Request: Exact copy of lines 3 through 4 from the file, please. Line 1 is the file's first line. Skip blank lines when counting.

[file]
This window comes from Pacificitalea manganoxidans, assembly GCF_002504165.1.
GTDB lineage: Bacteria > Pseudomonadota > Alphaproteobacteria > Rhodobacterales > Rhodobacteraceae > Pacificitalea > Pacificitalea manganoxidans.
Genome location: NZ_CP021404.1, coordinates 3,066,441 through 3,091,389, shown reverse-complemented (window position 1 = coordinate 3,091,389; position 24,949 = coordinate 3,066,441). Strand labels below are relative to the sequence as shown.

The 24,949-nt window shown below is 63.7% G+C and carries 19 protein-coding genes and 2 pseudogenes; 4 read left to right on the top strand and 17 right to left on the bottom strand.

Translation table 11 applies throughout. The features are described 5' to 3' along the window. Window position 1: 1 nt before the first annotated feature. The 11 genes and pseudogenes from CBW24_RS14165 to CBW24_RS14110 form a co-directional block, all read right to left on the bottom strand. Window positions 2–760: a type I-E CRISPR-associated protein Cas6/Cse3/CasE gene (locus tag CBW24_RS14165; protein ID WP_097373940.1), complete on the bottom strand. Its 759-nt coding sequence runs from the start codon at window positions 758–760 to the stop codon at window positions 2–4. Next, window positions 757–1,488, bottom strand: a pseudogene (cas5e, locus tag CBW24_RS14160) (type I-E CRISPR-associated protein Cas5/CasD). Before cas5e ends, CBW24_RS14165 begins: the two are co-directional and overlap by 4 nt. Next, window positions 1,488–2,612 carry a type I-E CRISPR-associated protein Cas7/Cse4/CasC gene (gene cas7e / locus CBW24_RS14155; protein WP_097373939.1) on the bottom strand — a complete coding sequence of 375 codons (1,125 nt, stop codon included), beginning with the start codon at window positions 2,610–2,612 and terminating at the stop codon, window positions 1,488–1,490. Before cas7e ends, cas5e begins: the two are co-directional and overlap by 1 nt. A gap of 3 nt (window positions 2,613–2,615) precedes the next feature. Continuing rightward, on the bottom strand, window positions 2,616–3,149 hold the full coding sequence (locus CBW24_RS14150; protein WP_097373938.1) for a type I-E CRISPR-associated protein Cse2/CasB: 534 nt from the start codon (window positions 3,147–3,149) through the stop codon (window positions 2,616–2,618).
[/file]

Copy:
Genome location: NZ_CP021404.1, coordinates 3,066,441 through 3,091,389, shown reverse-complemented (window position 1 = coordinate 3,091,389; position 24,949 = coordinate 3,066,441). Strand labels below are relative to the sequence as shown.

The 24,949-nt window shown below is 63.7% G+C and carries 19 protein-coding genes and 2 pseudogenes; 4 read left to right on the top strand and 17 right to left on the bottom strand.